Helen’s trial for the attempted murder of her abusive husband Rob won many plaudits. Series, even those like The Archers, must move with the times.
“It’s tricky but The Archers works on so many levels. When Nigel was in his height it was light comedy in the wine bar with Nelson and I loved all that Englishness about it; Nigel being posh but not very good at anything.
“It’s been an institution ever since I’ve been in it. Of course I miss it, what actor in their late 60s wouldn’t? But I’m working thank God, I’m still hanging in there.”
If only Nigel and Major Courtney had managed the same.
All actors have in their mind a list of parts they want to play. Graham was on a list to take over from James Fleet in the role of the Major. As is common in showbusiness, things didn’t work out but he always thought “oh, that’d be a good part for me one day”.
“The Major comes into his own in the second act and its rather touching I think. He starts on the verge of hysteria and it’s quite hard to sustain that without being a dreadful ham...
“At first you can’t imagine any of them killing Mrs Wilberforce, you can Louis; in fact he’s the person who says he can’t. It’s the Major who stands up and says he will but of course he’s got his own agenda, to get the hell out of there. It’s quite nice the second act because there’s a darkness.
“To make the play work even though they’re stupid you have to believe they could be killers and they’re not good people; it’s a heist isn’t it. They’re there to do a job that goes incredibly wrong and they’re a bit too nice to this old lady really.”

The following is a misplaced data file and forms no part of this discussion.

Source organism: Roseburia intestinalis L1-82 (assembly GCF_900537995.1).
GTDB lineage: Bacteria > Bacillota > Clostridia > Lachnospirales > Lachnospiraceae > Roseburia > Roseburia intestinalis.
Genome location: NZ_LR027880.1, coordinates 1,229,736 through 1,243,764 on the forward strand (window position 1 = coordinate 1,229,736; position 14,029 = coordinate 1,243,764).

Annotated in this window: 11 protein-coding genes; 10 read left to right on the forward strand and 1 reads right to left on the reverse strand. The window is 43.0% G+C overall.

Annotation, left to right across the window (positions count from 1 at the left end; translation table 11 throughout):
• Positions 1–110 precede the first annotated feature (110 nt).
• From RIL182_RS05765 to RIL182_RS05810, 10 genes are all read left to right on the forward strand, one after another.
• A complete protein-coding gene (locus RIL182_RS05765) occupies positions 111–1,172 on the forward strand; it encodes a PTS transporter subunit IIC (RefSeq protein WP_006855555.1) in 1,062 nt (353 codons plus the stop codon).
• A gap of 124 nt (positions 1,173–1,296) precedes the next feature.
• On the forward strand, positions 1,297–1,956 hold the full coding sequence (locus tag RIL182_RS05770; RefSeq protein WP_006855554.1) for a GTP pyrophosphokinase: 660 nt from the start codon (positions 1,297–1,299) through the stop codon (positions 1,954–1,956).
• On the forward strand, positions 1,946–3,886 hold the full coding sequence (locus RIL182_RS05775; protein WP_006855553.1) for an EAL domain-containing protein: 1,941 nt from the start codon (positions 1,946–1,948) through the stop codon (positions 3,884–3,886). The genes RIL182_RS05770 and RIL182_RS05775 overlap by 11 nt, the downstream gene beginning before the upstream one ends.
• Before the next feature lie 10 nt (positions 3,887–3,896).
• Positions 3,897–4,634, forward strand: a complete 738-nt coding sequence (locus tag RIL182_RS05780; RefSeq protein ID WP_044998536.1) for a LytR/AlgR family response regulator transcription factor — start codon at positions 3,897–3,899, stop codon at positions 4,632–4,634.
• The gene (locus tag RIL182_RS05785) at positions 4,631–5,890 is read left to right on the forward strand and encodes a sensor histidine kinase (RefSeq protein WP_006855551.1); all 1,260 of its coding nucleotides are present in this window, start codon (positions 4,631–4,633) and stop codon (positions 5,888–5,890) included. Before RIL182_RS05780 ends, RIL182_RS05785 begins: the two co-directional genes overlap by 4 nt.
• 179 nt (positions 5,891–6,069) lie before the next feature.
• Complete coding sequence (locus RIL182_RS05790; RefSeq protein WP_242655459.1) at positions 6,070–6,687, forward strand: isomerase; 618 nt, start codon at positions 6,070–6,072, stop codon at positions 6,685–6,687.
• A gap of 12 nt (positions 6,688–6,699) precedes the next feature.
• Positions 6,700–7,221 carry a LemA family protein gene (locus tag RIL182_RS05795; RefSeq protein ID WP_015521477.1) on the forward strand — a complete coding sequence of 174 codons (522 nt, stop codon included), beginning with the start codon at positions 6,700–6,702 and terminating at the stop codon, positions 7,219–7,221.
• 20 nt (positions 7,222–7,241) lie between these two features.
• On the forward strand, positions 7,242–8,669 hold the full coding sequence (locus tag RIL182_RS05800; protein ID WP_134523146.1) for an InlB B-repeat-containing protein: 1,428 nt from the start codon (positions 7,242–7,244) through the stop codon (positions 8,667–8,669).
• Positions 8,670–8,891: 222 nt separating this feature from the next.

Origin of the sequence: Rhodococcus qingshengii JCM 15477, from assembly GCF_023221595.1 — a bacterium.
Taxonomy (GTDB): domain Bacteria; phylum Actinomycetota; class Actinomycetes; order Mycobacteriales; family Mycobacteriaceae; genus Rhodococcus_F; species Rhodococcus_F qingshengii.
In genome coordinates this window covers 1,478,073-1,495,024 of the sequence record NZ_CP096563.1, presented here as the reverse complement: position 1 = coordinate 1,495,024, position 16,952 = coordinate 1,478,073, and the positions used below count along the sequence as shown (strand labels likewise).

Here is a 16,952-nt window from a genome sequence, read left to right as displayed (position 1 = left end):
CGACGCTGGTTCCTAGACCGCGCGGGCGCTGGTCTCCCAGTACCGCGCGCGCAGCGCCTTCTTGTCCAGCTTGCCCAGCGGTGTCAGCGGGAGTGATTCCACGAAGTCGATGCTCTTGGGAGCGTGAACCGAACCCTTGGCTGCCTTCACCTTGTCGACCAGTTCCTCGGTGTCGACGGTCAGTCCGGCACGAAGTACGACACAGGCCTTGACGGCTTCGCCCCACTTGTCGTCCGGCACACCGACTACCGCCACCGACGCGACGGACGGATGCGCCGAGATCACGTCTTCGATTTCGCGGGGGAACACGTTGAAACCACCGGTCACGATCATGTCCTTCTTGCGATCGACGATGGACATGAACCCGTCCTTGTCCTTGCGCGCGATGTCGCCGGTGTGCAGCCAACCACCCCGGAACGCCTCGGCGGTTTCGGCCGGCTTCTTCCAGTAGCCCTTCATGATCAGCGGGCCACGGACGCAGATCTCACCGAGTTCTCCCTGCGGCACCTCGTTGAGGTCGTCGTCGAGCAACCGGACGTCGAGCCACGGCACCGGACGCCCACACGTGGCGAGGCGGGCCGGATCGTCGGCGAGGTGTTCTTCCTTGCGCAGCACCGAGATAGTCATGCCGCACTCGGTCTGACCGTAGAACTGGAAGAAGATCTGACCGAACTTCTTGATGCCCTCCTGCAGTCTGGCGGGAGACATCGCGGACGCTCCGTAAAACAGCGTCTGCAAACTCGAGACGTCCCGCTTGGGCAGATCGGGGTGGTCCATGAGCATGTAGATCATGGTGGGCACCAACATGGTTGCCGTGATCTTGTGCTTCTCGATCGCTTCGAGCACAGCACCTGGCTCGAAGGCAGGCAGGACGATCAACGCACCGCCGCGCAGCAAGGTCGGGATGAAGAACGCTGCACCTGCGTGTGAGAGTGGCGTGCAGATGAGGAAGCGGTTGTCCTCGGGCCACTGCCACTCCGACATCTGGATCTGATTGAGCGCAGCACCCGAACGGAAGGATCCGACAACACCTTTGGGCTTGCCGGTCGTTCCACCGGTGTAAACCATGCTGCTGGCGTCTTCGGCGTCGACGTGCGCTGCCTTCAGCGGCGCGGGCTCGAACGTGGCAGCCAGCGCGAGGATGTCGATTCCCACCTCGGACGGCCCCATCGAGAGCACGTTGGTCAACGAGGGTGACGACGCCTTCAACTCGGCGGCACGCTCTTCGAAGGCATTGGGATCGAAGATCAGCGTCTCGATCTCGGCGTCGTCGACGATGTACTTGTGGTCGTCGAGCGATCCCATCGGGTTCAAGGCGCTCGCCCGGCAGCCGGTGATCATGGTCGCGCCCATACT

First night is still a week or so away when we meet at the New Wolsey Studio, where the cast give me a sneak peek at the closing scene of act one.
“You’re the first audience we’ve had and it’s very hard, actually, doing one scene out of sequence in the act because the adrenalin of the scene before makes it easier to play. We’re a very happy company and looking forward to it enormously. There’s such team work. But the audience are a vital part in these things; you reach a stage where you can only do so much without them,” says Graham.
He’s, wisely, never seen the Coen brothers’ 2004 version. “American humour is so different from English humour. What I like about this is it’s written by the guy who wrote Father Ted, which I still laugh at.”
Graham remembers the wonderful 1955 original starring Alec Guinness among others.
“Cecil Parker played the Major and he had that wonderful sort of solid look about him, but the part is not the same part because he didn’t have to cross dress and that adds another dimension. Fine though he was you try to make the part your own of course and I soon put Mr Parker out of my mind.
“We were a bit nervous because you were our first audience, but there’s this wonderful feeling of relief when its all over because when you’re in your late 60s you know what can go wrong,” he laughs. “You’re sailing along, thinking ‘oh I’ve ticked that box, I’ve been rather good tonight’ and shock horror, you have an adrenalin pump and realise ‘I’ve jumped onto that’.
“It’s interesting... you enjoy it when it’s over but I do get an adrenalin rush and one has one’s standards. You get terribly upset if you don’t give a good performance but I’m very glad that I’m still invited to be on stage.”
• The Ladykillers, written by Father Ted and The IT Crowd’s Graham Linehan and directed by the New Wolsey’s artistic director Peter Rowe, runs to September 30. Read arts editor Andrew Clarke’s review here.